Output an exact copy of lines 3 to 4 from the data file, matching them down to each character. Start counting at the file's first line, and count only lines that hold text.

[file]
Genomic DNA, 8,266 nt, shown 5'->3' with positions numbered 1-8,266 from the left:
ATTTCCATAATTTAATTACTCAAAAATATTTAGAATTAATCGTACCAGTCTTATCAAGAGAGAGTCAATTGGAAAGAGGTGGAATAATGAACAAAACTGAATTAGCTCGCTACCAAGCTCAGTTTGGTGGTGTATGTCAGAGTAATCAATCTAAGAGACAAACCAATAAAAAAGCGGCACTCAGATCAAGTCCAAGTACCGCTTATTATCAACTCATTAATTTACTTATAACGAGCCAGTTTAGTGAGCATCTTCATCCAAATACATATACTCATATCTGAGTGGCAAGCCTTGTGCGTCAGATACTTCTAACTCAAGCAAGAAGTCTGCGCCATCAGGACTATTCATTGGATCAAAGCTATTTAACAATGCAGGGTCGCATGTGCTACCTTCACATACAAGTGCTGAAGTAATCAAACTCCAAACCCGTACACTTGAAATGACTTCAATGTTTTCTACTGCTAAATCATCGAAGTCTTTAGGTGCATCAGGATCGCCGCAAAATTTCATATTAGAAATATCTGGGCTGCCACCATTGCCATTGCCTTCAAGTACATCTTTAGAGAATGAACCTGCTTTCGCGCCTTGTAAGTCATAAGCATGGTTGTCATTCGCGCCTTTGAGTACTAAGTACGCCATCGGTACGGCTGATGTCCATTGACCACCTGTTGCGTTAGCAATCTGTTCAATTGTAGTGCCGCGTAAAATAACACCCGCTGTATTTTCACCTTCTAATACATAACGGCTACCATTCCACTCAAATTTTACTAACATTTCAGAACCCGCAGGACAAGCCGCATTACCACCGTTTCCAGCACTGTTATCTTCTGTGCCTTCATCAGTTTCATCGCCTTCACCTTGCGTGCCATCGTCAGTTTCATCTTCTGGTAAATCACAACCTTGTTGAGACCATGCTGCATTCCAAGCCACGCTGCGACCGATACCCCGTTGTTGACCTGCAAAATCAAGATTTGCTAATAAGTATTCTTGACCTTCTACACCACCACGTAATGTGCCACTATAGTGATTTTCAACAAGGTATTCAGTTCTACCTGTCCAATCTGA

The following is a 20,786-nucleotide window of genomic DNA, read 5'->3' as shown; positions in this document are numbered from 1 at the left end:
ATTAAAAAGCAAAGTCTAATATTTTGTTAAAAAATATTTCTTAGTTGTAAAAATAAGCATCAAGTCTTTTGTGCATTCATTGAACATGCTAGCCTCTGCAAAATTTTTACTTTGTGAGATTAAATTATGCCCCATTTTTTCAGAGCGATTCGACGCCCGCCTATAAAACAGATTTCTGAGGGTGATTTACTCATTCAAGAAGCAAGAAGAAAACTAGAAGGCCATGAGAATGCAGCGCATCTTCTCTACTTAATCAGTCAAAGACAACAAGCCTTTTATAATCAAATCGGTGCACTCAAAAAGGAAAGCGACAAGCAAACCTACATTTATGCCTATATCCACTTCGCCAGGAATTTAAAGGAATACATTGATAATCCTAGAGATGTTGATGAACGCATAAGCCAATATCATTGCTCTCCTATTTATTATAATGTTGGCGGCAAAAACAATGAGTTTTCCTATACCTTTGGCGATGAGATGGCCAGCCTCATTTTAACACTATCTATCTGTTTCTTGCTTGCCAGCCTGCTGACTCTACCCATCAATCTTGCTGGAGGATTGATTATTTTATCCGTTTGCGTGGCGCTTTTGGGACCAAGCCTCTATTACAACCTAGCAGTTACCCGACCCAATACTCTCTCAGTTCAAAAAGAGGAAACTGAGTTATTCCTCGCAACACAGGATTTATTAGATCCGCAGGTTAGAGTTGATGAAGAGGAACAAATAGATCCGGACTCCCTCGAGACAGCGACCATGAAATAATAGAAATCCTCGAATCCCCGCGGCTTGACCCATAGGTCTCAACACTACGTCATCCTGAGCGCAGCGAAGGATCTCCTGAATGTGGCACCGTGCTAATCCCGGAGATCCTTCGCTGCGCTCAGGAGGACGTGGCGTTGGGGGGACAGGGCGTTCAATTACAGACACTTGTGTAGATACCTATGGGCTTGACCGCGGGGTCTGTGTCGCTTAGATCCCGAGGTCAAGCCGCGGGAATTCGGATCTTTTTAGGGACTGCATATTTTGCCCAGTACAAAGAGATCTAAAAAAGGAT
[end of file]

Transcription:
The following is a 20,786-nucleotide window of genomic DNA, read 5'->3' as shown; positions in this document are numbered from 1 at the left end:
ATTAAAAAGCAAAGTCTAATATTTTGTTAAAAAATATTTCTTAGTTGTAAAAATAAGCATCAAGTCTTTTGTGCATTCATTGAACATGCTAGCCTCTGCAAAATTTTTACTTTGTGAGATTAAATTATGCCCCATTTTTTCAGAGCGATTCGACGCCCGCCTATAAAACAGATTTCTGAGGGTGATTTACTCATTCAAGAAGCAAGAAGAAAACTAGAAGGCCATGAGAATGCAGCGCATCTTCTCTACTTAATCAGTCAAAGACAACAAGCCTTTTATAATCAAATCGGTGCACTCAAAAAGGAAAGCGACAAGCAAACCTACATTTATGCCTATATCCACTTCGCCAGGAATTTAAAGGAATACATTGATAATCCTAGAGATGTTGATGAACGCATAAGCCAATATCATTGCTCTCCTATTTATTATAATGTTGGCGGCAAAAACAATGAGTTTTCCTATACCTTTGGCGATGAGATGGCCAGCCTCATTTTAACACTATCTATCTGTTTCTTGCTTGCCAGCCTGCTGACTCTACCCATCAATCTTGCTGGAGGATTGATTATTTTATCCGTTTGCGTGGCGCTTTTGGGACCAAGCCTCTATTACAACCTAGCAGTTACCCGACCCAATACTCTCTCAGTTCAAAAAGAGGAAACTGAGTTATTCCTCGCAACACAGGATTTATTAGATCCGCAGGTTAGAGTTGATGAAGAGGAACAAATAGATCCGGACTCCCTCGAGACAGCGACCATGAAATAATAGAAATCCTCGAATCCCCGCGGCTTGACCCATAGGTCTCAACACTACGTCATCCTGAGCGCAGCGAAGGATCTCCTGAATGTGGCACCGTGCTAATCCCGGAGATCCTTCGCTGCGCTCAGGAGGACGTGGCGTTGGGGGGACAGGGCGTTCAATTACAGACACTTGTGTAGATACCTATGGGCTTGACCGCGGGGTCTGTGTCGCTTAGATCCCGAGGTCAAGCCGCGGGAATTCGGATCTTTTTAGGGACTGCATATTTTGCCCAGTACAAAGAGATCTAAAAAAGGAT